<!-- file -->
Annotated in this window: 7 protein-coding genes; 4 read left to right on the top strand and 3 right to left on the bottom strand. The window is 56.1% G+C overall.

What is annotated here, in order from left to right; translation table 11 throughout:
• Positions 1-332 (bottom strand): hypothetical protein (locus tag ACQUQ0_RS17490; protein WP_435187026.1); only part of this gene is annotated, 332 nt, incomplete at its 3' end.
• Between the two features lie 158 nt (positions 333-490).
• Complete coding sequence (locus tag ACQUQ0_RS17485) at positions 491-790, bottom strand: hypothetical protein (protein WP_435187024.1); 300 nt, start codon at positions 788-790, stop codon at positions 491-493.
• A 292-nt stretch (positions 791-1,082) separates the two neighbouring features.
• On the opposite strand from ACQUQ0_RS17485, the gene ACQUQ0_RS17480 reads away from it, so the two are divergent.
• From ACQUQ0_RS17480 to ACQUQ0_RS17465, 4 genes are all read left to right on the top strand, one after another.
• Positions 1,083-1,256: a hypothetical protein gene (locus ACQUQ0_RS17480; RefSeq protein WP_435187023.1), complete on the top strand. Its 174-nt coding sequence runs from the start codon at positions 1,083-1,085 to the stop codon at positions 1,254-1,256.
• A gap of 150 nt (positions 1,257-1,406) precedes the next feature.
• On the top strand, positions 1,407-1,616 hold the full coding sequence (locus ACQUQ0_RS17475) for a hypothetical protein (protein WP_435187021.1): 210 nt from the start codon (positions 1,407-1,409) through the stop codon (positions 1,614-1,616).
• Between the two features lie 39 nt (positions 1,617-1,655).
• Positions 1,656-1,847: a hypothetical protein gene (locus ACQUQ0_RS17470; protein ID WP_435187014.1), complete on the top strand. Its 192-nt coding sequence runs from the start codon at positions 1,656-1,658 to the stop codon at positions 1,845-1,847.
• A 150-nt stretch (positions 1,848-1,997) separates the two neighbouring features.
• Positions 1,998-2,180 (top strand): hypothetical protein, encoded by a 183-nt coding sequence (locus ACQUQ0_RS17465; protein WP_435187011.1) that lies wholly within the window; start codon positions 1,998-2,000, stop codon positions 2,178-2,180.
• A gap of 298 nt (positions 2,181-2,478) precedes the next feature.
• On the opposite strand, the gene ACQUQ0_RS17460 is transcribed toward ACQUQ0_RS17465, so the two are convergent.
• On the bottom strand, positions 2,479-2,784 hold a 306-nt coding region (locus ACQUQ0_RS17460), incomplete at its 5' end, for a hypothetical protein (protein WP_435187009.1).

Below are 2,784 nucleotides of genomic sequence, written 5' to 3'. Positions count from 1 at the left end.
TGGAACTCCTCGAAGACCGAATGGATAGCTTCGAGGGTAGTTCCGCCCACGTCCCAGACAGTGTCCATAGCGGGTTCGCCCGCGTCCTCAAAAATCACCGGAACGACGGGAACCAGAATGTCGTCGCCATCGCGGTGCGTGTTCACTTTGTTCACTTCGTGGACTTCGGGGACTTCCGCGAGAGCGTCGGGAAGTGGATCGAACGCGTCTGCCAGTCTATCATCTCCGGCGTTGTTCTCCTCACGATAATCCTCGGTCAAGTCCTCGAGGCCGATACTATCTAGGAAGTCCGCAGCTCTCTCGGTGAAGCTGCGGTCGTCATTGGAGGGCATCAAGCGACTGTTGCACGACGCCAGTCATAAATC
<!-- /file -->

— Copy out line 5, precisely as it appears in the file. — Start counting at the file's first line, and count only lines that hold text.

• Complete coding sequence (locus tag ACQUQ0_RS17485) at positions 491-790, bottom strand: hypothetical protein (protein WP_435187024.1); 300 nt, start codon at positions 788-790, stop codon at positions 491-493.